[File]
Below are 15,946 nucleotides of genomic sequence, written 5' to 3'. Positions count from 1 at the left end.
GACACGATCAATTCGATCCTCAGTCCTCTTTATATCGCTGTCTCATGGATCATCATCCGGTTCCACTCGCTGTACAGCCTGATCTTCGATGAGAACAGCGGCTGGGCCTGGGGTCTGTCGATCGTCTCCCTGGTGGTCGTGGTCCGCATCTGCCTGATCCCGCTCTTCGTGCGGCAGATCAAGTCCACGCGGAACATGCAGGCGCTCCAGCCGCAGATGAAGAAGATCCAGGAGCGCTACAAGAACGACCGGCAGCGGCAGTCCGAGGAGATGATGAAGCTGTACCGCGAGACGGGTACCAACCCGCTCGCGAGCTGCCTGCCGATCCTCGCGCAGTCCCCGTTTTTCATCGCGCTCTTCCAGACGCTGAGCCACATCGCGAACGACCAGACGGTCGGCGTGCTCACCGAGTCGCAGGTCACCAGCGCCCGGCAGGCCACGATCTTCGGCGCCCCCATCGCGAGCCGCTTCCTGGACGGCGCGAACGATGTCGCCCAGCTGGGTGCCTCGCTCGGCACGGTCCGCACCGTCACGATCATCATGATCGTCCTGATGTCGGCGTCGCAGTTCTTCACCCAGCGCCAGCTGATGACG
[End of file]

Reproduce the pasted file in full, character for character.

Below are 15,946 nucleotides of genomic sequence, written 5' to 3'. Positions count from 1 at the left end.
GACACGATCAATTCGATCCTCAGTCCTCTTTATATCGCTGTCTCATGGATCATCATCCGGTTCCACTCGCTGTACAGCCTGATCTTCGATGAGAACAGCGGCTGGGCCTGGGGTCTGTCGATCGTCTCCCTGGTGGTCGTGGTCCGCATCTGCCTGATCCCGCTCTTCGTGCGGCAGATCAAGTCCACGCGGAACATGCAGGCGCTCCAGCCGCAGATGAAGAAGATCCAGGAGCGCTACAAGAACGACCGGCAGCGGCAGTCCGAGGAGATGATGAAGCTGTACCGCGAGACGGGTACCAACCCGCTCGCGAGCTGCCTGCCGATCCTCGCGCAGTCCCCGTTTTTCATCGCGCTCTTCCAGACGCTGAGCCACATCGCGAACGACCAGACGGTCGGCGTGCTCACCGAGTCGCAGGTCACCAGCGCCCGGCAGGCCACGATCTTCGGCGCCCCCATCGCGAGCCGCTTCCTGGACGGCGCGAACGATGTCGCCCAGCTGGGTGCCTCGCTCGGCACGGTCCGCACCGTCACGATCATCATGATCGTCCTGATGTCGGCGTCGCAGTTCTTCACCCAGCGCCAGCTGATGACG